There really is no place like home – and it might sometimes seem as if there can be no safer place either. However, for seniors, the home can be where quite a few injuries happen, and a lot of these injuries can be the result of falls. Changes can be part of getting older and some of these changes, such as changes in bone density, sense of smell and or touch, hearing and vision loss can increase the risk of getting injured. Injuries can be a bit more serious for seniors than for younger people because as we get older, it takes a longer period of time to recover and heal.
How do we make sure that our senior loved ones are safe in their homes? Many times, even when they can no longer get through their day without help, they will still want to remain in their homes and have their independence. Let’s take a look at a few ways they can be safer and still have that independence they treasure.
Medical Alert Systems
Medical alert systems, such as Alert 1, can give seniors and their families alike a greater sense of confidence. This is a service that provides you with a base unit, wireless room button, bracelet, or pendant with a button on it. If there is a fall or some other medical emergency, all your senior has to do is press the button. Within just a matter of moments, they will be in contact with an operator at an emergency response center who will get help to them fast.
Home Health Care
There comes a time when a person just can’t handle the day to day activities anymore. They might otherwise be healthy, just frail and feeble, or they might have a chronic illness or other sickness. It is natural for someone to want to remain in their home where they can be comfortable as opposed to going to a hospital, nursing home, or hospice. Home health care can allow for them to remain at home and get the help they need. Check with your insurance company to see if care of this type is covered.
Safety in the Bathroom
The bathroom can be a place where it is easy for seniors to get injured. Some safety tips for the bathroom include things like leaving a light on in the bathroom throughout the night, and using bath aids that can be installed securely both in the shower/bath stall and next to the toilet. Make sure the tub is skid proof and that any bath mats have bottoms that are non–slip. Make sure the water heater is set to 120 degrees so as to avoid scalds. Make sure that hot and cold water faucets are clearly marked. Use locks on the doors that can be opened from either side. If at all possible, have your senior wait until help is there to bathe.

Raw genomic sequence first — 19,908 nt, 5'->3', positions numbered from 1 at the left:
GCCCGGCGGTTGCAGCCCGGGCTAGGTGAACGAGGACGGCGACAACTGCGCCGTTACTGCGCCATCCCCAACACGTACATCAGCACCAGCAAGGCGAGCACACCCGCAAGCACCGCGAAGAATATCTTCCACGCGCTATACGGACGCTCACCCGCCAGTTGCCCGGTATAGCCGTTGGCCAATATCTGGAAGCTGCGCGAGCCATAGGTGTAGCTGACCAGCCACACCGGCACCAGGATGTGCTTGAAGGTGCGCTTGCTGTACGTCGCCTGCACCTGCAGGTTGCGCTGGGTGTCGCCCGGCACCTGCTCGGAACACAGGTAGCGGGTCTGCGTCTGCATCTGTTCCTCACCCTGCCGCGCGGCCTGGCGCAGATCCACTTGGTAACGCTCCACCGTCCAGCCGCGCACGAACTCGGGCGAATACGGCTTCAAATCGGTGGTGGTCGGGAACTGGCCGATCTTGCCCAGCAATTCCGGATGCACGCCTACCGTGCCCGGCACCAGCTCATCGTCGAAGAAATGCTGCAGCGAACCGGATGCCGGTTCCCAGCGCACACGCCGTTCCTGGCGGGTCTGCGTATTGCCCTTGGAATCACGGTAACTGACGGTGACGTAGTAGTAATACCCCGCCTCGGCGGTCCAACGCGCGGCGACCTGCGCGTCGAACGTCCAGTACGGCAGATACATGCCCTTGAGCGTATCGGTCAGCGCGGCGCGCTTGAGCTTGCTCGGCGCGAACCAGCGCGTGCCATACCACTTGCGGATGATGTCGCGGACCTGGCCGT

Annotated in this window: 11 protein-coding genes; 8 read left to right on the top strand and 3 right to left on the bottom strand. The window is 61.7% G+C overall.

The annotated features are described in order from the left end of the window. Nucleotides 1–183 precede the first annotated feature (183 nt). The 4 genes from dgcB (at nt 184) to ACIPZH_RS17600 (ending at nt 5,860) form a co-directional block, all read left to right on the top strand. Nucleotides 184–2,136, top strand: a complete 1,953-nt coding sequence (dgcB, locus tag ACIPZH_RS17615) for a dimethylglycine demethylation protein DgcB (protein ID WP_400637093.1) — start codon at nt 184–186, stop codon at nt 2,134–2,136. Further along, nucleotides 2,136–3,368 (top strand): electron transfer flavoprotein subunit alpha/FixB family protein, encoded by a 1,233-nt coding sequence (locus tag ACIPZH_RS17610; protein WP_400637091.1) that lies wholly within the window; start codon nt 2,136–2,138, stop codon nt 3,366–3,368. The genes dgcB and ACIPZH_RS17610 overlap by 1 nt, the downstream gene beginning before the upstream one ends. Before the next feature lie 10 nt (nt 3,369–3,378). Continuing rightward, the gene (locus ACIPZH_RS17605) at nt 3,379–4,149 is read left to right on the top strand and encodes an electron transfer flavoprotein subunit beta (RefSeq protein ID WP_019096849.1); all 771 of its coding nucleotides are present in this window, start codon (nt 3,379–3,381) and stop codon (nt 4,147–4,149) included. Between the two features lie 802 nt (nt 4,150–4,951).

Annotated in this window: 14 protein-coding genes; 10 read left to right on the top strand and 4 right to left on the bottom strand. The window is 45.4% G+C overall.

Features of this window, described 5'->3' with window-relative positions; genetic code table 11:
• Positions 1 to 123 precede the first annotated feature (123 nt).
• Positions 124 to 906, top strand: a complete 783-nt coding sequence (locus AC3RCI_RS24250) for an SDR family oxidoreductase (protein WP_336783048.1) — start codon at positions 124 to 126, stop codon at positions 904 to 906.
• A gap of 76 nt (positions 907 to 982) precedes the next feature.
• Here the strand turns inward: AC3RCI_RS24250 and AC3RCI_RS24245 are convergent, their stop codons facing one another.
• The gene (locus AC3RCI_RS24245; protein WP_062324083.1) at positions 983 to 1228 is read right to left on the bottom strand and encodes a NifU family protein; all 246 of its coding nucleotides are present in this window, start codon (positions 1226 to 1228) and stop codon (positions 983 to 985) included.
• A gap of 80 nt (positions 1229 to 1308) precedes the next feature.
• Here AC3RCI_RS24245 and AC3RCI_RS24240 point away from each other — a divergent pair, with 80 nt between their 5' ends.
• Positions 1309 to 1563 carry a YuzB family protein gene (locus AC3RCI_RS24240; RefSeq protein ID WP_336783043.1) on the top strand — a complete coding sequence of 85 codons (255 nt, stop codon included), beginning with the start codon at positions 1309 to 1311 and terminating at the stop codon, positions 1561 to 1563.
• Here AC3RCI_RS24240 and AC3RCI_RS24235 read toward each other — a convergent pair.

If you have a relative who is aging, and you are not completely comfortable with them still living at home alone, this issue can be quickly resolved by having the proper awareness. Try to pay them a visit as often as you can and don’t space these visits out too much. If you are able to, stop in for a bit each morning and evening. Then, you will notice right away if there is an issue. Allowing too much time between visits can allow issues to build and compound without you knowing about them. This can then lead to situations that can be serious being left unaddressed… such as spills on the floor that can lead to a fall, a fall, an injury, or even an urgent repair that is needed on the home.
1 in 3 adults aged 65 and older will fall this year. This is according to the CDC. If you want to prevent them, you can start by checking out the lighting in your senior’s home. Dim lighting can lead to falls that can be serious… especially when eyesight begins to diminish. Put night lights in the bathrooms, stairwells, and hallways. Ask your senior if there are other places where they find it difficult to see and put lighting in those places too.
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